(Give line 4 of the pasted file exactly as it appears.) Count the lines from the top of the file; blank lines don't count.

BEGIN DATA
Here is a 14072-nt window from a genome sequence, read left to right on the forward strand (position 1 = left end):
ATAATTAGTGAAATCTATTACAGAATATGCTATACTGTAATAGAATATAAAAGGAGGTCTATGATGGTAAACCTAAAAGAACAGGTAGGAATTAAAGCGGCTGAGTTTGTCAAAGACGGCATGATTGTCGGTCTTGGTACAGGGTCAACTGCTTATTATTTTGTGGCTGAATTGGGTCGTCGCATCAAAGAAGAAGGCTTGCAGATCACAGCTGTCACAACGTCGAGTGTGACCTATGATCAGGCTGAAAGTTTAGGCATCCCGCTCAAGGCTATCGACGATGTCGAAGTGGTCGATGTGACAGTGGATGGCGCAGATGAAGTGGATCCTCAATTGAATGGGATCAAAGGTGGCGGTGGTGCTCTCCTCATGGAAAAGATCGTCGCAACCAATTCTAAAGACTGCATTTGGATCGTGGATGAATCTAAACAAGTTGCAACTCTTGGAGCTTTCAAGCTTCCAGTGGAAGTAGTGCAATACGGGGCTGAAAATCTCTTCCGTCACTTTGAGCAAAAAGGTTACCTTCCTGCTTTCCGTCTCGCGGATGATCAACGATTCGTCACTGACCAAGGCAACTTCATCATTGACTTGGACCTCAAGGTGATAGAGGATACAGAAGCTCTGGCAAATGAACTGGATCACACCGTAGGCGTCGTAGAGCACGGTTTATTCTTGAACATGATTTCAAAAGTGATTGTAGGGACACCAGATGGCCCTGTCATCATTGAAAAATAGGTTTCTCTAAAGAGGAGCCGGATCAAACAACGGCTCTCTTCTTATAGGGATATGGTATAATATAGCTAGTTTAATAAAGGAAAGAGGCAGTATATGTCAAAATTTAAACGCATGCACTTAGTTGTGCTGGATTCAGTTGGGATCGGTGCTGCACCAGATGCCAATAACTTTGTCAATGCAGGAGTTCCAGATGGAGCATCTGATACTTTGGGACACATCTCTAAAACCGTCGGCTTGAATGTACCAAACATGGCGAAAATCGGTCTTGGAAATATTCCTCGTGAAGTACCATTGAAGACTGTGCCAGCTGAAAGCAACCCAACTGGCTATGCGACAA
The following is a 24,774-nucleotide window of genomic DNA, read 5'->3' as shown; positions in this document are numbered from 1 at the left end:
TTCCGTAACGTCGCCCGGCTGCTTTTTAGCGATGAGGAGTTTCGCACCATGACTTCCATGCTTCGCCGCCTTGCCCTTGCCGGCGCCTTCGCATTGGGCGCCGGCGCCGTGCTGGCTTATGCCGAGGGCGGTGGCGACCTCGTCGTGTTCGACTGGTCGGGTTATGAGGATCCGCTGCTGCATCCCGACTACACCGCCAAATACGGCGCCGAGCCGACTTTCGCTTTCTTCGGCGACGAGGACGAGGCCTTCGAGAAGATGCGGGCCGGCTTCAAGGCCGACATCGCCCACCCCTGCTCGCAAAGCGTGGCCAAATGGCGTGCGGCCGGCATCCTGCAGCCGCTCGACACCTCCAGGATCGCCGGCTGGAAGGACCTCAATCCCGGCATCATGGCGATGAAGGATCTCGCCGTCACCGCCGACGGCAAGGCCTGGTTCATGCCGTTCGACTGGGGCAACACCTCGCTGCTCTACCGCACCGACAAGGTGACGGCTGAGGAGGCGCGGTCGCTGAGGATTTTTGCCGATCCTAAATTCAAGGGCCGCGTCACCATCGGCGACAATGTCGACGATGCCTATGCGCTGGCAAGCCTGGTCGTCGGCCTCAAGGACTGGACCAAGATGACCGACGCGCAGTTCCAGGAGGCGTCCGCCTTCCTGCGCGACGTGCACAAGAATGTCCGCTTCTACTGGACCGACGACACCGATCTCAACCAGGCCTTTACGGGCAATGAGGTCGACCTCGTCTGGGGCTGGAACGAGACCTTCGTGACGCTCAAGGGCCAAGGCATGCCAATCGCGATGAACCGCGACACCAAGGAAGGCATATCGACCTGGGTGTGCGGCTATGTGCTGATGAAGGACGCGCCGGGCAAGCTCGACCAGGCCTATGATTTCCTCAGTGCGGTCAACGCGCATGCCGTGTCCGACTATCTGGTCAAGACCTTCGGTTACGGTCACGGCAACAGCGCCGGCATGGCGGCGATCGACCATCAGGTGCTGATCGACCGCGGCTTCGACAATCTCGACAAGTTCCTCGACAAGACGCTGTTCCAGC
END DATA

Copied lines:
TTCCGTAACGTCGCCCGGCTGCTTTTTAGCGATGAGGAGTTTCGCACCATGACTTCCATGCTTCGCCGCCTTGCCCTTGCCGGCGCCTTCGCATTGGGCGCCGGCGCCGTGCTGGCTTATGCCGAGGGCGGTGGCGACCTCGTCGTGTTCGACTGGTCGGGTTATGAGGATCCGCTGCTGCATCCCGACTACACCGCCAAATACGGCGCCGAGCCGACTTTCGCTTTCTTCGGCGACGAGGACGAGGCCTTCGAGAAGATGCGGGCCGGCTTCAAGGCCGACATCGCCCACCCCTGCTCGCAAAGCGTGGCCAAATGGCGTGCGGCCGGCATCCTGCAGCCGCTCGACACCTCCAGGATCGCCGGCTGGAAGGACCTCAATCCCGGCATCATGGCGATGAAGGATCTCGCCGTCACCGCCGACGGCAAGGCCTGGTTCATGCCGTTCGACTGGGGCAACACCTCGCTGCTCTACCGCACCGACAAGGTGACGGCTGAGGAGGCGCGGTCGCTGAGGATTTTTGCCGATCCTAAATTCAAGGGCCGCGTCACCATCGGCGACAATGTCGACGATGCCTATGCGCTGGCAAGCCTGGTCGTCGGCCTCAAGGACTGGACCAAGATGACCGACGCGCAGTTCCAGGAGGCGTCCGCCTTCCTGCGCGACGTGCACAAGAATGTCCGCTTCTACTGGACCGACGACACCGATCTCAACCAGGCCTTTACGGGCAATGAGGTCGACCTCGTCTGGGGCTGGAACGAGACCTTCGTGACGCTCAAGGGCCAAGGCATGCCAATCGCGATGAACCGCGACACCAAGGAAGGCATATCGACCTGGGTGTGCGGCTATGTGCTGATGAAGGACGCGCCGGGCAAGCTCGACCAGGCCTATGATTTCCTCAGTGCGGTCAACGCGCATGCCGTGTCCGACTATCTGGTCAAGACCTTCGGTTACGGTCACGGCAACAGCGCCGGCATGGCGGCGATCGACCATCAGGTGCTGATCGACCGCGGCTTCGACAATCTCGACAAGTTCCTCGACAAGACGCTGTTCCAGC